Husband got sick and grace is completely cut himself off from the outside world

The publishing house “Olympus-Business” issued a book by gerontologist Laura Wayman “let’s Talk about dementia: a guide for caring for people with memory loss, Alzheimer’s disease and other dementias”.

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Laura Wayman

Grace was a very active woman. She loved to attend Church, attended classes in ceramics at a local club and spent a lot of time with her husband ned. He was her closest friend, her soul mate. When ned was diagnosed with Alzheimer’s, she could not afford anything else but to devote herself to caring for him.

The news of the diagnosis was torn apart by the heart of grace. It seemed to her that the ground was slipping from under his feet. How bitter it was to realize that the disease is incurable; what is the acute loneliness she felt, knowing that loses her husband and friend; how anxious she was to live, knowing that he will long to be near her. Care husband is now fully occupied her day. She no longer went neither pottery, nor to the Church. She felt that she could not leave ned for a minute.

Grace was exhausted. And besides, she’s completely cut himself off from the outside world. Other family members offered to help her, but she always refused.

As a caregiver, grace felt a sense of guilt at the thought of that will ask someone on assistance in the case, which seemed her only her personal debt.

In Alzheimer’s disease, memory loss and problem behavior over time, it appears more and more, grace became more and more difficult to “switch” ned. Now it was required a lot of effort to get him to perform simple actions, that in the initial stages of the disease, he did alone or only with a little encouragement, grace. Most of the grace also started having health problems.

Family had to intervene and they appealed for advice to me. After talking with me about their situation, grace knew that goes on a disastrous path to save their own health, it is necessary to change something. She jotted down the list of relatives who offered to help, phoned them and made a schedule when and who can come and sit with her husband. Grace again became regularly going to Church and signed up for your favorite classes are ceramics.

In addition, she began attending a support group for relatives of people with Alzheimer’s disease, where he was able to communicate with those who find themselves in the same situation as her. Grace thought that the group support really helps her. As to the meetings were relatives of people who were in different stages of the disease, someone she could learn, and someone, on the contrary, conveyed a personal experience.

We are learning, caring for someone with dementia. Grace was able to share my experience with other “colleagues” — and it eased her own guilt and helped to develop new, sometimes negative emotions she faced. But the best part was that, freed from guilt, grace could live with her husband many more precious for both of them moments.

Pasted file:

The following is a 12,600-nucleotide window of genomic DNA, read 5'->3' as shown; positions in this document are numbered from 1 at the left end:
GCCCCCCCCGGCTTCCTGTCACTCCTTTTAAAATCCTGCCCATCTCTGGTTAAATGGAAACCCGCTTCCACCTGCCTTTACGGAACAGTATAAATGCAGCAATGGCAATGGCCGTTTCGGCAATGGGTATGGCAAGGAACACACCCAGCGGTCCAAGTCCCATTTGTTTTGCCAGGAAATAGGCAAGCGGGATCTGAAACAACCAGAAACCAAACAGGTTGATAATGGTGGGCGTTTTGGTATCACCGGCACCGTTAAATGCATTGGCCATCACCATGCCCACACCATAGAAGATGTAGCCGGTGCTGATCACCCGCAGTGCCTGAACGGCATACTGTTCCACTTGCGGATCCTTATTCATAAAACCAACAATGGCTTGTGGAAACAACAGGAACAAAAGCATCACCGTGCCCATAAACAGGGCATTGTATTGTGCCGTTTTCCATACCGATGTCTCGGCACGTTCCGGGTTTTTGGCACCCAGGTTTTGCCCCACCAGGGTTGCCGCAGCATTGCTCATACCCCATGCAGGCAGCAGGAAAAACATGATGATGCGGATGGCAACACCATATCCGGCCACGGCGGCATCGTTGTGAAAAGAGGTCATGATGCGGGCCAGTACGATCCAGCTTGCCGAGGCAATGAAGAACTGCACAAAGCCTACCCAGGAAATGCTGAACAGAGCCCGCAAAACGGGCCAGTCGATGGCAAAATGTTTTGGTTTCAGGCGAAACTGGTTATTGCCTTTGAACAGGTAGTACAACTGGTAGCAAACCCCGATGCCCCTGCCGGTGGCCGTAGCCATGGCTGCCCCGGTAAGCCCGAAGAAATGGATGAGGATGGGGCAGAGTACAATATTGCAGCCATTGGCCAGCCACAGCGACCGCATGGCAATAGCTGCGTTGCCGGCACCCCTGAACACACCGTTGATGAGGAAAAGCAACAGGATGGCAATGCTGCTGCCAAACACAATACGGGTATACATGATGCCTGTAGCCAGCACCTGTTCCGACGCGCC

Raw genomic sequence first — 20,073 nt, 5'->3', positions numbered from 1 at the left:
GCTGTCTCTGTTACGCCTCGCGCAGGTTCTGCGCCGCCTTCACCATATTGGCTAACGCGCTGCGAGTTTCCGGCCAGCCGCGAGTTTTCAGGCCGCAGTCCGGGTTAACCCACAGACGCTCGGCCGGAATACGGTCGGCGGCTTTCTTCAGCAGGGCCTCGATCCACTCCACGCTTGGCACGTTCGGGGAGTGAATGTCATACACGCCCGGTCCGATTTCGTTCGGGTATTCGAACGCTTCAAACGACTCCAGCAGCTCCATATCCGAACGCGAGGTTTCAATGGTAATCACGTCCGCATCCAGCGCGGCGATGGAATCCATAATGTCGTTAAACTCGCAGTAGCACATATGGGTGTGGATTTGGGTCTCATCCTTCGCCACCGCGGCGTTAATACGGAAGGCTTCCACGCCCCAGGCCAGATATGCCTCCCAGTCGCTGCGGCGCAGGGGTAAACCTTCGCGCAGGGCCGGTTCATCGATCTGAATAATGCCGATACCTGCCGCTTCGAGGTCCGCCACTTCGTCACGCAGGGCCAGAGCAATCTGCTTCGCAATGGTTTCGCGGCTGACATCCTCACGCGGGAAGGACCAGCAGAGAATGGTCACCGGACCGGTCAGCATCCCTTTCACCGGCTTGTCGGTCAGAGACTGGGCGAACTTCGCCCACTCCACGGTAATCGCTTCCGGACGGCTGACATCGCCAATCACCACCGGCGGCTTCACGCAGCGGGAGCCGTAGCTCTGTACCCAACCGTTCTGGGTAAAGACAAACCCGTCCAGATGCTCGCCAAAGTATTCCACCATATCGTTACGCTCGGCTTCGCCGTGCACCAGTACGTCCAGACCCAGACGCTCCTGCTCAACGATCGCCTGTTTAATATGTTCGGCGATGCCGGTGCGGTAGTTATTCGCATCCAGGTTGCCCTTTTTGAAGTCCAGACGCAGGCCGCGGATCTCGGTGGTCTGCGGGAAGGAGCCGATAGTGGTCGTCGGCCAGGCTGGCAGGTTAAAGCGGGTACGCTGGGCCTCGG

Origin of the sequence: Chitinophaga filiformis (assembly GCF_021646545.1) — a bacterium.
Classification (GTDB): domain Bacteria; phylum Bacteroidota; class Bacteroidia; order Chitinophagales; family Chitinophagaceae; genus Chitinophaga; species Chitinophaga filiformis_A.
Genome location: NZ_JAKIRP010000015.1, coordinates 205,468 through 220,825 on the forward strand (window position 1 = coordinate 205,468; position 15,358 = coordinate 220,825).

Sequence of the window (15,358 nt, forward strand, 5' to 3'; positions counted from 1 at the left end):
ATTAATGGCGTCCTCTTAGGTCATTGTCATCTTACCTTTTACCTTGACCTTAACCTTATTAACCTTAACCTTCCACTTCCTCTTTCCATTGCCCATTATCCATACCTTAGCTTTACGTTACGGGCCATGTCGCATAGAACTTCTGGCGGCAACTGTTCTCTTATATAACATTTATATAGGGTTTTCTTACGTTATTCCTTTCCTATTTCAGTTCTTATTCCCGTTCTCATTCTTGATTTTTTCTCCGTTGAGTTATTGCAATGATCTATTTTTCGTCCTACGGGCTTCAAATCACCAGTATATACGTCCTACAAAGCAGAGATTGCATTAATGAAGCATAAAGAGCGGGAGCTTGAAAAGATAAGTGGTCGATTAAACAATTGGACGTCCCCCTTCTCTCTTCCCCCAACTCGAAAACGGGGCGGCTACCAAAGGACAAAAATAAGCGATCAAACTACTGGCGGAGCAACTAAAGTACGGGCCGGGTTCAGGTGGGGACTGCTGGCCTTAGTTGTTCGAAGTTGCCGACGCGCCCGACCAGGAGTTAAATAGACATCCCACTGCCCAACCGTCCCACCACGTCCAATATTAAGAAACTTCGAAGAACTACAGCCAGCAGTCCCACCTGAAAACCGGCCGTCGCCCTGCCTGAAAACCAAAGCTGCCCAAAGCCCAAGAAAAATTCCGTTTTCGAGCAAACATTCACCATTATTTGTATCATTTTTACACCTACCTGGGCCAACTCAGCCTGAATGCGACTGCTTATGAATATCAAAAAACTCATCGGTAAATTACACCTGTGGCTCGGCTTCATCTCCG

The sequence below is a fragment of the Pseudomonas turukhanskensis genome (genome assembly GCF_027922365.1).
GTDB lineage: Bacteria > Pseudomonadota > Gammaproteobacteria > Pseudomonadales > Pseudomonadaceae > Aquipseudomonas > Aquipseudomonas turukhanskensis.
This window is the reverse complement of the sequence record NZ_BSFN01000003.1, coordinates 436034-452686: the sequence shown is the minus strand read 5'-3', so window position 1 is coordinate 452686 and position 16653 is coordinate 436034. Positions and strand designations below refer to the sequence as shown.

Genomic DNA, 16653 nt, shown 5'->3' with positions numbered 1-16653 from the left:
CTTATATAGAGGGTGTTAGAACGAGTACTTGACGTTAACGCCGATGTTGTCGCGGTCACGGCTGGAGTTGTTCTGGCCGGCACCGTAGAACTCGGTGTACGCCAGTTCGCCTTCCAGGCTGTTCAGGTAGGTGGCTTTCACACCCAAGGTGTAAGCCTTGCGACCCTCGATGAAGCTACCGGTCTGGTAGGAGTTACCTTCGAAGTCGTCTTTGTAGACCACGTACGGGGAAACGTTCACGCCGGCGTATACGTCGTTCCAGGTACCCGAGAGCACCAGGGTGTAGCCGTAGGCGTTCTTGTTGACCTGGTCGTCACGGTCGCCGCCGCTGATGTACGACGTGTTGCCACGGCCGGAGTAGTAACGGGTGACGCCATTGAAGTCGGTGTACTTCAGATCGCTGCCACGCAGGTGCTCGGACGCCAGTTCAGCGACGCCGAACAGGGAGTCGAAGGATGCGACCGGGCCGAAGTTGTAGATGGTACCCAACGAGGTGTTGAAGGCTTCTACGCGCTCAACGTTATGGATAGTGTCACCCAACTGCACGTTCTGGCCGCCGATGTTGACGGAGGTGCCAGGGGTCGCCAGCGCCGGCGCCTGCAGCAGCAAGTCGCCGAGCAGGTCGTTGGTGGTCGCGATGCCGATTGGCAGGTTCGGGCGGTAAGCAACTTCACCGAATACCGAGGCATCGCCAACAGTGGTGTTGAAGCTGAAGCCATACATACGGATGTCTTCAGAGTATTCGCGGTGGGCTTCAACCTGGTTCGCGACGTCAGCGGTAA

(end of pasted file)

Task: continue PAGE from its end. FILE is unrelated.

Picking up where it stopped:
What can we learn from this story

In the history of grace we meet a familiar feeling for many care — blame. Guilt is a regret the wrong thing to do. But is it wrong to ask for help, to be able to pay attention to their own needs? Isn’t grace supposed to feel guilty that spend hours a day on herself? Or that she needs a break from caring responsibilities for a husband? The answer is obvious.

Grace was a wonderful wife, who took on the role of nurses and sacrificed for the sake of their own needs. But guilt prohibits care to draw attention to themselves, and this leads to physical, mental and emotional stress, and possibly failure.

Many of those caring for their loved ones feel guilty when faced with the most difficult job in his life. They are ashamed to enjoy life. They are ashamed to leave a loved one at home or even with someone else. They feel guilty for not just. Regardless of how much time and effort they devote to care and how to effectively cope, guilt still plagues them. The wine hits out of nowhere, stopping to look sensibly at the situation, lead to depression and even depression.

Assessment and approaches

Unjustified guilt is destructive in many ways.

Probably the worse of all that guilt makes you think you can’t cope, but actually caring is a warrior and a hero in the face of dementia.

This understanding is the first step in combating self-flagellation and all other strong emotions. Then you need to understand what is the source of guilt-free, discuss your emotions with someone, and make time for yourself.

Caregivers often take on the extra burden and feel guilty for not feeling guilty. To get rid of such can be difficult, but you owe it to yourself. Writes Dorothy Womack, “let the guilt get over yourself, and listen to what he hears your heart — you will find that your loved ones are not only at peace with himself, but wish the same for you.”

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